That coveted Nike Swoosh — one of the most identifiable branding aspects of a Jordan sneaker —  can also tell you a lot about the Air Dior Jordan’s authenticity. “The Swoosh is a crucial component to consider when authenticating a pair of these,” says Santos. “The Air Dior Jordan’s Swoosh is larger than a typical Jordan’s. It also provides more real estate for the Oblique print. As time has gone on since the release, more and more faux pairs have started to hit the market, with many differences amongst them. Some counterfeits create a Swoosh with an Oblique print that is too large or too small, while others are just sloppy in terms of detail.” The materials and craftsmanship are on full display at the shoe’s exterior. “Big callouts when determining real from faux are the high quality of the Italian leather and the precision of the stitching,” Santos adds. “Poor-quality leather and inconsistent stitching should be instant red flags.”

Pay close attention to the wings logo at the collar as well. “The wings logo should say ‘Air Dior,’ as opposed to the normal ‘Air Jordan,’” notes Santos. “On a normal pair of Jordan 1s, the leg of the Jordan’s ‘R’ and the bottom of the ‘D’ should touch slightly. Since ‘Jordan’ isn’t present on the Air Dior shoes, the best thing to look at is the quality of the embossing and the spacing between the basketball and wing lines. There should be uniform spacing between them; oftentimes faux pairs will have lines that are too close together.” Azarcon adds: “The wings stamp on the ankle collar of replica pairs will be a bit too glossy compared to authentic pairs which feature more of a matte finish.”


Real Air Dior Jordan 1s: The Soles

The Air Dior Jordans are outfitted with translucent outsoles. Beneath them, the Air Dior and Dior logos should be visible. “When it comes to the outsoles of the Air Dior Jordans, the biggest tell is the hue of the blue,” says Santos. “The color should be a little muted. It should not be a harsh, incredibly saturated blue. The outsole shouldn’t be too clear either. The translucence will fade and become slightly yellow over time, so the soles’ hue should not be the only area you check for authenticity.”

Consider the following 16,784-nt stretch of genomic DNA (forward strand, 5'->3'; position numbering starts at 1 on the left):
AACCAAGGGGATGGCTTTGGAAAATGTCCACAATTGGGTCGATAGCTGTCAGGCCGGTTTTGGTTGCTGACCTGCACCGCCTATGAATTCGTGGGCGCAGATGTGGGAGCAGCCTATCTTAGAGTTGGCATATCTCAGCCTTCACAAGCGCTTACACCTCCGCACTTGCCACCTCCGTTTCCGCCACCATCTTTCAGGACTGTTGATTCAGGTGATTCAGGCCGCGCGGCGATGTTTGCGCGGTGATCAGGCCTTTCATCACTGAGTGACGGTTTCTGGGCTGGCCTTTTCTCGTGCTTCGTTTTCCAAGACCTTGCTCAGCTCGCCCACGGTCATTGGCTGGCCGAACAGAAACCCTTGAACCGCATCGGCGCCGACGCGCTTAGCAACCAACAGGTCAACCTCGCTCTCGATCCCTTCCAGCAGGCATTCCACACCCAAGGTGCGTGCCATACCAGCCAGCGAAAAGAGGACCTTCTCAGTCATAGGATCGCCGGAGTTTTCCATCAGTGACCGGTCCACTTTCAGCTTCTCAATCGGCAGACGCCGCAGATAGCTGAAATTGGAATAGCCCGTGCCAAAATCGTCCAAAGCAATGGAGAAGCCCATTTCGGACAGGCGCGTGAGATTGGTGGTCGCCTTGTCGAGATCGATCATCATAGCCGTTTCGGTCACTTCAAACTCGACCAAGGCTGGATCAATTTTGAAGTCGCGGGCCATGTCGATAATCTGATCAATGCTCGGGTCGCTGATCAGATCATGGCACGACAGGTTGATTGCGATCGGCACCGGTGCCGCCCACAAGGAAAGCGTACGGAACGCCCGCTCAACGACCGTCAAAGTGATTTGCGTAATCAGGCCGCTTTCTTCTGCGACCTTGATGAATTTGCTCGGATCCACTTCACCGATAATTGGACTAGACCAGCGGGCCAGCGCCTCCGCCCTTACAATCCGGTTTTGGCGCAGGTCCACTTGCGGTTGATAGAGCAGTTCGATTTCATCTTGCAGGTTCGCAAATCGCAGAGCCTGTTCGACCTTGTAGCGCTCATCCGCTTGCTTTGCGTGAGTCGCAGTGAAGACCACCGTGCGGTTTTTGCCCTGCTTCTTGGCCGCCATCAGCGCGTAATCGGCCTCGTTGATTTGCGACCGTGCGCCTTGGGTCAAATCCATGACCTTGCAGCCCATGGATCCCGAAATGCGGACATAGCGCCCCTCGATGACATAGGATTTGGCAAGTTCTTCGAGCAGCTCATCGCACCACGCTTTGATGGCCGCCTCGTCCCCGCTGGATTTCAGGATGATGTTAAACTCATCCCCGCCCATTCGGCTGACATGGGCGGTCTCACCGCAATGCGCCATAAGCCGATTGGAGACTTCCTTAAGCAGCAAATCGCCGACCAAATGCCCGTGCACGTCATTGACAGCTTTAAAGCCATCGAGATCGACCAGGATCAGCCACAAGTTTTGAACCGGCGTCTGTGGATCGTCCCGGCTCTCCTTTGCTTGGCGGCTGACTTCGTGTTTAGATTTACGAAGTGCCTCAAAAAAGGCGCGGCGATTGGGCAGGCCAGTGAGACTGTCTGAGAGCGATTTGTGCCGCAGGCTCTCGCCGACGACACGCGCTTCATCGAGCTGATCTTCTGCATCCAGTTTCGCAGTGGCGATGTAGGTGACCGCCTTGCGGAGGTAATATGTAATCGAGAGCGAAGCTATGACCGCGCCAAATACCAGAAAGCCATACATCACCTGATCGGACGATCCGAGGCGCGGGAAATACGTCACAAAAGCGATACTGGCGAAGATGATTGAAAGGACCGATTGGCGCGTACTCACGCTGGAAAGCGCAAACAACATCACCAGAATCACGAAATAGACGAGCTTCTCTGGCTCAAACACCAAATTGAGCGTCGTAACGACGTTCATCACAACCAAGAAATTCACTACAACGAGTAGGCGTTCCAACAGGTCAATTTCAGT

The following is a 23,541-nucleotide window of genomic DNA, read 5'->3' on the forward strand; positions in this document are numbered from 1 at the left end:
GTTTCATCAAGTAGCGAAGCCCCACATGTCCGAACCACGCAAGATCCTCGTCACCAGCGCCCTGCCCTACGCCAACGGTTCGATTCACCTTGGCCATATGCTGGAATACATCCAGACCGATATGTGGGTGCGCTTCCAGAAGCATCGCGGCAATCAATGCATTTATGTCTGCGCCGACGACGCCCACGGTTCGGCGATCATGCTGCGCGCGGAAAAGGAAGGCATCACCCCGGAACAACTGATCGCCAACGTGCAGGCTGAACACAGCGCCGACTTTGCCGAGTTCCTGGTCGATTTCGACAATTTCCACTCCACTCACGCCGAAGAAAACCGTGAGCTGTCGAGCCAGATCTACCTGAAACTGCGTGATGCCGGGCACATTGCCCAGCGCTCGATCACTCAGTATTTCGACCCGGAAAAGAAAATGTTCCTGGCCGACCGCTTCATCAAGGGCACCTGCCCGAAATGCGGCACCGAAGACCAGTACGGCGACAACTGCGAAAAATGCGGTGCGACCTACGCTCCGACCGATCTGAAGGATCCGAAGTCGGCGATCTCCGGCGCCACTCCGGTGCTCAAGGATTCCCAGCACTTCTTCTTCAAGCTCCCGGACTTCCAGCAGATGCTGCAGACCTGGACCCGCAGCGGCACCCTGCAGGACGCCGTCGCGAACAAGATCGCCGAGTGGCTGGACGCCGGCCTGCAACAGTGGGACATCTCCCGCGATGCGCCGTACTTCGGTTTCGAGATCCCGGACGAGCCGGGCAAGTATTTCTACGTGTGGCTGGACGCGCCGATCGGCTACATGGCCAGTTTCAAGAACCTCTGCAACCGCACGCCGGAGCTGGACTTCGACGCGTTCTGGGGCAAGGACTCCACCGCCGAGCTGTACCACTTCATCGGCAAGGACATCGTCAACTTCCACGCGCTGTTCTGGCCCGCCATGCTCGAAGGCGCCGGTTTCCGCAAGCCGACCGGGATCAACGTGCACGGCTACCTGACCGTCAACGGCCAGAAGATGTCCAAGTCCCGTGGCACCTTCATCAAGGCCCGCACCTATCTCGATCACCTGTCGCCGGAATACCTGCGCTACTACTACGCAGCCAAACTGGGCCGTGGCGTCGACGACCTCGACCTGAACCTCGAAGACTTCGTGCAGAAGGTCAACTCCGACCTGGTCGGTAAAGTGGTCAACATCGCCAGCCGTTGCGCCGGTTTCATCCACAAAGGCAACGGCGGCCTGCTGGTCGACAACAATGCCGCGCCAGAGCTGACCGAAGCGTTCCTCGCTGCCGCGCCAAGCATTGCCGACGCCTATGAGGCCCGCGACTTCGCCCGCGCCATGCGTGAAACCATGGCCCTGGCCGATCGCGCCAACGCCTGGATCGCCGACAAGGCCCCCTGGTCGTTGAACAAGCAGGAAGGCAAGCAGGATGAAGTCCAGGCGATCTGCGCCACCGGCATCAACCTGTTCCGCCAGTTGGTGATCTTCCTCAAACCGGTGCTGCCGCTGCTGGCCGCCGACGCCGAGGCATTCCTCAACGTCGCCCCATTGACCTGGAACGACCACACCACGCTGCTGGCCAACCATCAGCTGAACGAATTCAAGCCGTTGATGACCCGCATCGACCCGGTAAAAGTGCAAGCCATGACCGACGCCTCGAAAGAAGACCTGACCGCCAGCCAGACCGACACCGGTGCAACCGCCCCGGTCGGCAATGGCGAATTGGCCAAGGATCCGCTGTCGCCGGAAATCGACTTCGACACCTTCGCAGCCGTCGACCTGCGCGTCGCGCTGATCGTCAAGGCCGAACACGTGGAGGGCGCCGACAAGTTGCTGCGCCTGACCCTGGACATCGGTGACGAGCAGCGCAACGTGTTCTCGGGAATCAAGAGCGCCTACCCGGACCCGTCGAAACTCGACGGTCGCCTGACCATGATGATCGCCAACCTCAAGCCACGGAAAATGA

Inside the Air Dior Jordans should be a white removable insole, debossed with the Dior Oblique print (above, right). “Make sure the insoles are not flimsy,” notes Santos. “Similar to any other Dior product, craftsmanship and quality are the top priority. You should be able to see this on the detailing of the insole.” Below the removable insole, there should also be a debossed leather sole with a “strobe” Dior Oblique print (above, left).


Real Air Dior Jordan 1s: The Tongue

The Air Dior Jordans’ tongue should be a jacquard material, with a subtle Dior Oblique pattern just visible on the exterior. “The Oblique tongue is arguably my favorite detail on the sneaker,” says Santos. “It’s also another key area to inspect when authenticating. The print should not be too large, and the quality of the stitching should be top of the line. The details on the tongue should be impeccable.” There should also be a branded Dior Air tag at the top of the tongue, wrapping around from one side to the other. “The embroidery on the tag should be clean, and the ‘R’ in Dior should connect to the Swoosh just above the ‘A’ in AIR,” explains Santos. “On authentic pairs, the letters here should be easily legible.”


Real Air Dior Jordan 1s:  The Edition Stamp

At the interior of the Air Dior Jordan’s collar should be a stamped number indicating the edition number out of 8,500. “The number edition stamp should be clean, and the numbers should not be too spaced out,” says Santos. “Some counterfeiters often space the numbers very far apart, with messy silver foil stamping that seems very poorly applied. The foil stamping on authentic pairs should be crisp.” Surprisingly, uneven height between numbers on the edition stamp can actually be a good sign. “The high quality replica stamps are almost too perfect and straight all the way across,” says Azarcon. 

“Pro tip: If you ever see a pair with a Miami stamp where the numbers should be you are most likely looking at a replica pair. These pairs were only shown at the Dior Men’s Miami fashion show where the sneakers debuted and were never produced for sale to the general public.”